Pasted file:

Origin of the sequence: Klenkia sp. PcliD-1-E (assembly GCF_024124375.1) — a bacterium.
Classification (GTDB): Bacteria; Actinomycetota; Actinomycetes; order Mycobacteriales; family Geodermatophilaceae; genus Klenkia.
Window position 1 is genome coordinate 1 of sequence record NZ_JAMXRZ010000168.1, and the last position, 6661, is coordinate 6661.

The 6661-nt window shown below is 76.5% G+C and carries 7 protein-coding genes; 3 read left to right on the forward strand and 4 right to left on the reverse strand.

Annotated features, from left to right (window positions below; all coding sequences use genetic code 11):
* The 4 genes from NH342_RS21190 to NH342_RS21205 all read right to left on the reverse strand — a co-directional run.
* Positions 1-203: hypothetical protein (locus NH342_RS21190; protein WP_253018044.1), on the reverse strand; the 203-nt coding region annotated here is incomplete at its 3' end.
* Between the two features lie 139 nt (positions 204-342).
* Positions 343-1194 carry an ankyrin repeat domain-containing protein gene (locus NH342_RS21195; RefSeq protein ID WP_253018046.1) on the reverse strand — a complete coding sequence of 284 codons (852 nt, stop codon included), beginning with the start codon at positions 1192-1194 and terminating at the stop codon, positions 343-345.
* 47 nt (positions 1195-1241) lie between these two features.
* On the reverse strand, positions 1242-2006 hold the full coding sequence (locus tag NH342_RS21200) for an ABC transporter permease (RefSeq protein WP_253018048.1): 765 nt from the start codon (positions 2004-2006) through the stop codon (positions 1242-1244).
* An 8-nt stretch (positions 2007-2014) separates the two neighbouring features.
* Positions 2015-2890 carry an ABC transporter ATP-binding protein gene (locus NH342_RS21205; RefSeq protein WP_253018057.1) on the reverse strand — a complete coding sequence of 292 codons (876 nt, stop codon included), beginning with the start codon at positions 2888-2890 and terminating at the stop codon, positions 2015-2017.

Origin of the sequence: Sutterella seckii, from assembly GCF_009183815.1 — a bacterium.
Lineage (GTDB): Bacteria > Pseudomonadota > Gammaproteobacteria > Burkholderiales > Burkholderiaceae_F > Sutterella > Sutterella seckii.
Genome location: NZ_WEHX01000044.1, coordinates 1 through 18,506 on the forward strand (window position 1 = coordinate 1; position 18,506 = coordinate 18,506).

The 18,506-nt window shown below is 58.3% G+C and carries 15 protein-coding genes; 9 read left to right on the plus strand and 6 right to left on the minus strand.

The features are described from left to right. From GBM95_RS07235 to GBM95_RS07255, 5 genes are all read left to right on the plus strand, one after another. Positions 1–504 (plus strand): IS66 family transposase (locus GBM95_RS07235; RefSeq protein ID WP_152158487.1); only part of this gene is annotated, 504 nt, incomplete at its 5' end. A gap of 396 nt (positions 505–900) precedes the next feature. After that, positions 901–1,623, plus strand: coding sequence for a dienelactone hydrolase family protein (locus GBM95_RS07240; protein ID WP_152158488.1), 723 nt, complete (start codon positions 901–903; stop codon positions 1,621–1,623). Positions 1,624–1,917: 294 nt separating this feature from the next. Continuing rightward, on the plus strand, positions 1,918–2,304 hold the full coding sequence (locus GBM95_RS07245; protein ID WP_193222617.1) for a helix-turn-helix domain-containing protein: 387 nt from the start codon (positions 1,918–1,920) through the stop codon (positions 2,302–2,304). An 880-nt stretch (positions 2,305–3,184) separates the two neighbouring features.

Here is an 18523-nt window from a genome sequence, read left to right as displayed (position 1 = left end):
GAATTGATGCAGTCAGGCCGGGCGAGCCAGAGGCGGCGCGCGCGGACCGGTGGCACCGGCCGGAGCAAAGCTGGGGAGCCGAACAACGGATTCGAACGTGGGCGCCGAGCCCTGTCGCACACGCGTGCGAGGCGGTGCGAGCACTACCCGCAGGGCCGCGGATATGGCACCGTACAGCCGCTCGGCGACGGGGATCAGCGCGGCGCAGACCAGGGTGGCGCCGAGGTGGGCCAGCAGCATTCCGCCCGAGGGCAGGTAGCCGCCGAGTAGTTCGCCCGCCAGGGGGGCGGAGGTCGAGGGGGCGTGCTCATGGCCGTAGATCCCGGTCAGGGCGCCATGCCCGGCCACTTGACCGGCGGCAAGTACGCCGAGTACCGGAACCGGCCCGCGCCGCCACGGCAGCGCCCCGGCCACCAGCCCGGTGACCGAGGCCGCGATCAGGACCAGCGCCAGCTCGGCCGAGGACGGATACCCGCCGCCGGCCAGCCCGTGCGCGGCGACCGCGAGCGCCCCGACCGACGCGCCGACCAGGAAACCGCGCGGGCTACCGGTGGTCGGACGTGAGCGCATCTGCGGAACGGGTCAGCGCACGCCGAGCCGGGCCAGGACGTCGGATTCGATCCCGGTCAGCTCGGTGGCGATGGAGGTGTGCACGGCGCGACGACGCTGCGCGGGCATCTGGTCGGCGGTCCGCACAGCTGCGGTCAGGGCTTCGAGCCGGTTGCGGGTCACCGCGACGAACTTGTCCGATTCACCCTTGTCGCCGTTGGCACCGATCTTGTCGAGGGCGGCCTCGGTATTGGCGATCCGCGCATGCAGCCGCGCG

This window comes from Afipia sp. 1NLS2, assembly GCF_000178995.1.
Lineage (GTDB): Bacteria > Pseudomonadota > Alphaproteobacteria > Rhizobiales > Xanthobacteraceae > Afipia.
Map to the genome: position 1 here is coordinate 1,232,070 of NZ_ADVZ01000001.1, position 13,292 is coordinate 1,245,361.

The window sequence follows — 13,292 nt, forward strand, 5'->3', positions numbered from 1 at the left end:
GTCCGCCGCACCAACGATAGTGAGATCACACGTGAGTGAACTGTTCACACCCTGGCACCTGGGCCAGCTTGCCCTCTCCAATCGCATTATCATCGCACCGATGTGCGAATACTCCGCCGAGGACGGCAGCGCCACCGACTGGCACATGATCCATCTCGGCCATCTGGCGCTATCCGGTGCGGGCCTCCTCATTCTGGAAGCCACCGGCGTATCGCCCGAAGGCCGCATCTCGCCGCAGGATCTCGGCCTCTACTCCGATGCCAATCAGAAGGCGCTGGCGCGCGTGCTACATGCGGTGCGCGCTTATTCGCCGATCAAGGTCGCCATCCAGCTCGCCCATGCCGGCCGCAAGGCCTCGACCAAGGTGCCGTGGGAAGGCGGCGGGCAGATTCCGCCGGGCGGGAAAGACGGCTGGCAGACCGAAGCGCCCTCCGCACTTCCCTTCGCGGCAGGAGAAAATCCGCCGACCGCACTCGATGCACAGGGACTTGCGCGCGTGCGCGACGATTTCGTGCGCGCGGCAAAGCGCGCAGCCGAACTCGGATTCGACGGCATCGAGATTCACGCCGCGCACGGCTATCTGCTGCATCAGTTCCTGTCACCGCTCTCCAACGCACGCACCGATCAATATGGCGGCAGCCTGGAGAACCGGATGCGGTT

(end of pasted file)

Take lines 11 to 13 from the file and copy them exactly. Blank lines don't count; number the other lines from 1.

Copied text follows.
* On the reverse strand, positions 1242-2006 hold the full coding sequence (locus tag NH342_RS21200) for an ABC transporter permease (RefSeq protein WP_253018048.1): 765 nt from the start codon (positions 2004-2006) through the stop codon (positions 1242-1244).
* An 8-nt stretch (positions 2007-2014) separates the two neighbouring features.
* Positions 2015-2890 carry an ABC transporter ATP-binding protein gene (locus NH342_RS21205; RefSeq protein WP_253018057.1) on the reverse strand — a complete coding sequence of 292 codons (876 nt, stop codon included), beginning with the start codon at positions 2888-2890 and terminating at the stop codon, positions 2015-2017.